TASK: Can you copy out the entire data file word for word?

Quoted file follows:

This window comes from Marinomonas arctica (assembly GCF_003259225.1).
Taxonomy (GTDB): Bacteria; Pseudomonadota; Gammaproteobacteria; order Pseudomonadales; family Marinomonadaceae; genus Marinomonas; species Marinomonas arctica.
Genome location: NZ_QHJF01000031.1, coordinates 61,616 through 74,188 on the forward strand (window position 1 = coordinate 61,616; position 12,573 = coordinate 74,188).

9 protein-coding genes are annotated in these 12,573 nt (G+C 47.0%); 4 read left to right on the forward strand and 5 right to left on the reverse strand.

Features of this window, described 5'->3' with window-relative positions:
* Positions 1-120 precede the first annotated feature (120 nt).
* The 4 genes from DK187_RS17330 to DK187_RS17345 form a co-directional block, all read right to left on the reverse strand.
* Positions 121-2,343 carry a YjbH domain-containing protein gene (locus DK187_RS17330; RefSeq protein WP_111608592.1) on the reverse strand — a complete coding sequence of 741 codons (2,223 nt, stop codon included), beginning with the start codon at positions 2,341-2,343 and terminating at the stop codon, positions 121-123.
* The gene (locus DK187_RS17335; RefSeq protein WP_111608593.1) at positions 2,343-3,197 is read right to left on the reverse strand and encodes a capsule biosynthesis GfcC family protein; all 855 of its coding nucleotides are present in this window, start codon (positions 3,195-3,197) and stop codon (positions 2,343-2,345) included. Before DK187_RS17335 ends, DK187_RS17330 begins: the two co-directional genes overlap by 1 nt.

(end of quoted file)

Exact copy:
This window comes from Marinomonas arctica (assembly GCF_003259225.1).
Taxonomy (GTDB): Bacteria; Pseudomonadota; Gammaproteobacteria; order Pseudomonadales; family Marinomonadaceae; genus Marinomonas; species Marinomonas arctica.
Genome location: NZ_QHJF01000031.1, coordinates 61,616 through 74,188 on the forward strand (window position 1 = coordinate 61,616; position 12,573 = coordinate 74,188).

9 protein-coding genes are annotated in these 12,573 nt (G+C 47.0%); 4 read left to right on the forward strand and 5 right to left on the reverse strand.

Features of this window, described 5'->3' with window-relative positions:
* Positions 1-120 precede the first annotated feature (120 nt).
* The 4 genes from DK187_RS17330 to DK187_RS17345 form a co-directional block, all read right to left on the reverse strand.
* Positions 121-2,343 carry a YjbH domain-containing protein gene (locus DK187_RS17330; RefSeq protein WP_111608592.1) on the reverse strand — a complete coding sequence of 741 codons (2,223 nt, stop codon included), beginning with the start codon at positions 2,341-2,343 and terminating at the stop codon, positions 121-123.
* The gene (locus DK187_RS17335; RefSeq protein WP_111608593.1) at positions 2,343-3,197 is read right to left on the reverse strand and encodes a capsule biosynthesis GfcC family protein; all 855 of its coding nucleotides are present in this window, start codon (positions 3,195-3,197) and stop codon (positions 2,343-2,345) included. Before DK187_RS17335 ends, DK187_RS17330 begins: the two co-directional genes overlap by 1 nt.